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Migration Theories

In Uncategorized on May 11, 2010 by bansal6

One of the things  I was interested in when I decided to pick this course was how Native Americans actually got to the American mainland. Where did they actually originate? What was their culture like before they migrated and how things changed when they moved? The most popularly believed theory is that the indigenous people from the Asian mainland crossed over the Beringia bridge and came to America. The other theory is that the indigenous people reached the Americas via water travel (coastal or watercraft theories). This theory suggests that the indigenous peoples were not just big game hunters but were adapted to maritime lifestyles. They traveled along the coastline from northeast Asia to South America. Other theories suggest that they migrated from Oceania and South Asia to South America. The land bridge theory is perhaps the most plausible one. Most of the indigenous people from Siberia were hunters who migrates across Beringia looking for big game herds. There is scientific evidence to suggest that Beringia, a 1000 mile wide bridge over the Bering Strait did exist. Water levels have risen considerably since about 50,000 years ago submerging the land. In addition, certain American Indian genetic studies have been conducted and show that the first occupiers of the American mainland emerged from single source ancestral population that lived in isolation and conditions very similar to that of Beringia. After crossing into America, the indigenous people eventually scattered across the continent and adapted accordingly to their surroundings. The Clovis theory explains the migration to the south. However, there are still some problems with some of these theories and further research is being conducted to generate facts.

Migration Routes from Beringia

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Following up…

In Uncategorized on May 10, 2010 by bansal6

On my previous post, I mentioned that in my junior year in high school, I had been given a Native American origin myth to read and analyze in my very first class. The next day in class I remember our teacher making everyone sitting down on the floor in a circle, as if in front of a fire, and asking everyone to recite the story they had read. A pretty nice way to lighten everyone’s mood. When I went back home, I dug up old school files and found the story I had been given. This origin myth had been developed by the Apache Indians. The myth was a little too long, so I put a condensed form of it on this post.

In the beginning nothing existed, only darkness was everywhere. Suddenly from the darkness emerged a thin disc, one side yellow and the other side white, appearing suspended in midair. Within the disc sat a small bearded man, Creator, the One Who Lives Above. When he looked into the endless darkness, light appeared above. He looked down and it became a sea of light. To the east, he created yellow streaks of dawn. To the west, tints of many colors appeared everywhere. There were also clouds of different colours. He also created three other gods: a little girl, a Sun-God and a small boy.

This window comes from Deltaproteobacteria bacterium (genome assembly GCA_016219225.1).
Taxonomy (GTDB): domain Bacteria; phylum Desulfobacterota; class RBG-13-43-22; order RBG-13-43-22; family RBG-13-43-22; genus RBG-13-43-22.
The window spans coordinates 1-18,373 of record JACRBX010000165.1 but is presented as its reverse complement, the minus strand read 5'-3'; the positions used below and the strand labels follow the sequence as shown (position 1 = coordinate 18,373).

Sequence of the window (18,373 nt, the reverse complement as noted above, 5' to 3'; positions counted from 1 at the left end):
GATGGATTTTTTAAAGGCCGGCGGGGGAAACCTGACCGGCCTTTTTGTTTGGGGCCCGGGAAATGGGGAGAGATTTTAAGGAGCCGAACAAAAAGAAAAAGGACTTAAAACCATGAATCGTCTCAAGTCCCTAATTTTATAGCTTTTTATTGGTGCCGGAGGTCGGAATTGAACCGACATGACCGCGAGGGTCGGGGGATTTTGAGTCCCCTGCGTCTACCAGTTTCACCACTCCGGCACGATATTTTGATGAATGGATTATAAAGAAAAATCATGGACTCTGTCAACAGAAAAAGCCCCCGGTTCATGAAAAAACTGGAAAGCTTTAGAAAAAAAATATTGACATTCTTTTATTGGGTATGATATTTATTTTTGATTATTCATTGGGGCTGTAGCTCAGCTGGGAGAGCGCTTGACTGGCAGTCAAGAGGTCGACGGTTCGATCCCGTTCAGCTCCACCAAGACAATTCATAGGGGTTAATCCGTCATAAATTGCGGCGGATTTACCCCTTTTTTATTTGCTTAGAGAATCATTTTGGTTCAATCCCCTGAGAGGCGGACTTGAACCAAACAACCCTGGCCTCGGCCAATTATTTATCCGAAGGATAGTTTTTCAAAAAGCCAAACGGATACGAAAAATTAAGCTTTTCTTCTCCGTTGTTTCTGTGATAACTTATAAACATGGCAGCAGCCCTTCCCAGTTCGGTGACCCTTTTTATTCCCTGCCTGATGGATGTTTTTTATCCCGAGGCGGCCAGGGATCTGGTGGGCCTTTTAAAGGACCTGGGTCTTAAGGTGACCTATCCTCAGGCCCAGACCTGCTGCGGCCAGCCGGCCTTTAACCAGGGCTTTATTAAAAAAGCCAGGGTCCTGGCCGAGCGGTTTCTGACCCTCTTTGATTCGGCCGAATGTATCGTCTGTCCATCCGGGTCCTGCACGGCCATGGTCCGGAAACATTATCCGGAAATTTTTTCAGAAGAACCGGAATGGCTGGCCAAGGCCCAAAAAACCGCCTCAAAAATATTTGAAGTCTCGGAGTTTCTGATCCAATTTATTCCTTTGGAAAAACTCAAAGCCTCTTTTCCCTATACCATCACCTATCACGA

Then he created celestial phenomena, the winds, the tarantula, and the earth from the sweat of the four gods mixed together in the Creator’s palms, from a small round, brown ball, not much larger than a bean. The world was expanded to its current size by the gods kicking the small brown ball until it expanded. Creator told Wind to go inside the ball and to blow it up.

The tarantula, the trickster character, spun a black cord and, attaching it to the ball, crawled away fast to the east, pulling on the cord with all his strength. Tarantula repeated with a blue cord to the south, a yellow cord to the west, and a white cord to the north. With mighty pulls in each direction, the brown ball stretched to immeasurable size–it became the earth! No hills, mountains, or rivers were visible; only smooth, treeless, brown plains appeared. Then the Creator created the rest of the beings and features of the Earth.

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Native American Origin Myths

In Uncategorized on May 10, 2010 by bansal6

The first thing I remember doing in my first class (which was English) on my first day in junior year was talking about Native American Origin Myths. I thought that these stories were particularly interesting as it gave us an Indian cultural perspective on how things were created, much before science could explain how things worked. An important fact I learned was that most of these stories were passed on from generation to generation orally. These stories actively practiced the oral tradition of history which is such an important part of the Native American culture. I remember that certain characteristics of these myths were repetition, enumeration, use of archaic words and symbols, a particular structure and a short, terse style. These myths would always have a supernatural figure (The Creator, God), a hero and a trickster(the villain). Most of these myths had animal spirits in a more or less humanoid form. These origin myths were an important vehicle for the Native Americans to pass on their faith and beliefs about the natural world, social order, human nature and, good and evil. I’m guessing that the American Indians used these stories to teach their young ones about a lot things – doing the right thing, the possibility of change and the underside of life. In the end, each of us had to write an origin myth using a guide of the characteristics given to us. I wrote about the formation of the sun.

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The Aztec Calendar

In Uncategorized on May 10, 2010 by bansal6